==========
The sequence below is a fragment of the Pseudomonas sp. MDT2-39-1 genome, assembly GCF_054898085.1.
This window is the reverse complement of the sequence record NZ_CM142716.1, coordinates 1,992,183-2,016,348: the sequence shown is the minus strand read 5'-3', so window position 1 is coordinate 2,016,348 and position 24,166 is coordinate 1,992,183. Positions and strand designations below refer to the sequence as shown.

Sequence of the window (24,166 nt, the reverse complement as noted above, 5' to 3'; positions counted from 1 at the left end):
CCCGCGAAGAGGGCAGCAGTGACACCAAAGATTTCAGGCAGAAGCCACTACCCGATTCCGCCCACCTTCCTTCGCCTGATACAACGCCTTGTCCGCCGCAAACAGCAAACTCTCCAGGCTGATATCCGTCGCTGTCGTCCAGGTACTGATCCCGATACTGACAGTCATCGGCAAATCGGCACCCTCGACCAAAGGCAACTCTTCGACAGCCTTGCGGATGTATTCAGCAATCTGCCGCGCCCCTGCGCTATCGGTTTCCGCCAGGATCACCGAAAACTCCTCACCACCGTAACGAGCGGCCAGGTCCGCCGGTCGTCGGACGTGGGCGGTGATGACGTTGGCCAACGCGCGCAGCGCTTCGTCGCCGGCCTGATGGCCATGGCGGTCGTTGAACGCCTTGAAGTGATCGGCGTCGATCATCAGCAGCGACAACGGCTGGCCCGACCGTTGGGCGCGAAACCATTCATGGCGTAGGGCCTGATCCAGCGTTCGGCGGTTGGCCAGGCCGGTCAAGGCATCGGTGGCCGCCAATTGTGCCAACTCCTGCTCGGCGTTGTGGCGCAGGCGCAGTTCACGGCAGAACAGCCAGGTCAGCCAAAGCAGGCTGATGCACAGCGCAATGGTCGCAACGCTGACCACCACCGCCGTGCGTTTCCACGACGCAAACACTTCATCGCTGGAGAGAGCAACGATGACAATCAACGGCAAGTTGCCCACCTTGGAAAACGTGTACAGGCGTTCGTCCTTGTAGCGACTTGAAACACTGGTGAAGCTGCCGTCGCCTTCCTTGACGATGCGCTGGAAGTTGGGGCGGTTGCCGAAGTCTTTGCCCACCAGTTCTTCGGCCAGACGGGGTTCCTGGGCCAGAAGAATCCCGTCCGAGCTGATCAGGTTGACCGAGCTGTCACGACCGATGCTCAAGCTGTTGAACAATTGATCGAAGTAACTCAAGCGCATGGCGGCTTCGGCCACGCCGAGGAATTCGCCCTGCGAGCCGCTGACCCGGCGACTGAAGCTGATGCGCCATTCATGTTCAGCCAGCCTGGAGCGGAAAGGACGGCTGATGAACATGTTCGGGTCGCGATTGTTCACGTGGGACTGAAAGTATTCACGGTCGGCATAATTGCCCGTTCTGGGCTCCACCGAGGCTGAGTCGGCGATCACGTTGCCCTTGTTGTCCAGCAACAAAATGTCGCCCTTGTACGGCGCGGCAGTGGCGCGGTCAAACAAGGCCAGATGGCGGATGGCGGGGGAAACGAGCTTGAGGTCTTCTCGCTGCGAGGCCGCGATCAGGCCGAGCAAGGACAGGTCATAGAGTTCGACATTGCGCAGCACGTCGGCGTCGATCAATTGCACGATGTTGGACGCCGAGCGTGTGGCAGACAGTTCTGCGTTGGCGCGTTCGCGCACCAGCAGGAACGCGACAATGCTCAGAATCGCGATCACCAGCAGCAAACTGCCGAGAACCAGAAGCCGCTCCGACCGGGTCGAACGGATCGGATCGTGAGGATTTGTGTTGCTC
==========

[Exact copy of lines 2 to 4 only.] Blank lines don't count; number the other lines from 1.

This window is the reverse complement of the sequence record NZ_CM142716.1, coordinates 1,992,183-2,016,348: the sequence shown is the minus strand read 5'-3', so window position 1 is coordinate 2,016,348 and position 24,166 is coordinate 1,992,183. Positions and strand designations below refer to the sequence as shown.

Sequence of the window (24,166 nt, the reverse complement as noted above, 5' to 3'; positions counted from 1 at the left end):
CCCGCGAAGAGGGCAGCAGTGACACCAAAGATTTCAGGCAGAAGCCACTACCCGATTCCGCCCACCTTCCTTCGCCTGATACAACGCCTTGTCCGCCGCAAACAGCAAACTCTCCAGGCTGATATCCGTCGCTGTCGTCCAGGTACTGATCCCGATACTGACAGTCATCGGCAAATCGGCACCCTCGACCAAAGGCAACTCTTCGACAGCCTTGCGGATGTATTCAGCAATCTGCCGCGCCCCTGCGCTATCGGTTTCCGCCAGGATCACCGAAAACTCCTCACCACCGTAACGAGCGGCCAGGTCCGCCGGTCGTCGGACGTGGGCGGTGATGACGTTGGCCAACGCGCGCAGCGCTTCGTCGCCGGCCTGATGGCCATGGCGGTCGTTGAACGCCTTGAAGTGATCGGCGTCGATCATCAGCAGCGACAACGGCTGGCCCGACCGTTGGGCGCGAAACCATTCATGGCGTAGGGCCTGATCCAGCGTTCGGCGGTTGGCCAGGCCGGTCAAGGCATCGGTGGCCGCCAATTGTGCCAACTCCTGCTCGGCGTTGTGGCGCAGGCGCAGTTCACGGCAGAACAGCCAGGTCAGCCAAAGCAGGCTGATGCACAGCGCAATGGTCGCAACGCTGACCACCACCGCCGTGCGTTTCCACGACGCAAACACTTCATCGCTGGAGAGAGCAACGATGACAATCAACGGCAAGTTGCCCACCTTGGAAAACGTGTACAGGCGTTCGTCCTTGTAGCGACTTGAAACACTGGTGAAGCTGCCGTCGCCTTCCTTGACGATGCGCTGGAAGTTGGGGCGGTTGCCGAAGTCTTTGCCCACCAGTTCTTCGGCCAGACGGGGTTCCTGGGCCAGAAGAATCCCGTCCGAGCTGATCAGGTTGACCGAGCTGTCACGACCGATGCTCAAGCTGTTGAACAATTGATCGAAGTAACTCAAGCGCATGGCGGCTTCGGCCACGCCGAGGAATTCGCCCTGCGAGCCGCTGACCCGGCGACTGAAGCTGATGCGCCATTCATGTTCAGCCAGCCTGGAGCGGAAAGGACGGCTGATGAACATGTTCGGGTCGCGATTGTTCACGTGGGACTGAAAGTATTCACGGTCGGCATAATTGCCCGTTCTGGGCTCCACCGAGGCTGAGTCGGCGATCACGTTGCCCTTGTTGTCCAGCAACAAAATGTCGCCCTTGTACGGCGCGGCAGTGGCGCGGTCAAACAAGGCCAGATGGCGGATGGCGGGGGAAACGAGCTTGAGGTCTTCTCGCTGCGAGGCCGCGATCAGGCCGAGCAAGGACAGGTCATAGAGTTCGACATTGCGCAGCACGTCGGCGTCGATCAATTGCACGATGTTGGACGCCGAGCGTGTGGCAGACAGTTCTGCGTTGGCGCGTTCGCGCACCAGCAGGAACGCGACAATGCTCAGAATCGCGATCACCAGCAGCAAACTGCCGAGAACCAGAAGCCGCTCCGACCGGGTCGAACGGATCGGATCGTGAGGATTTGTGTTGCTC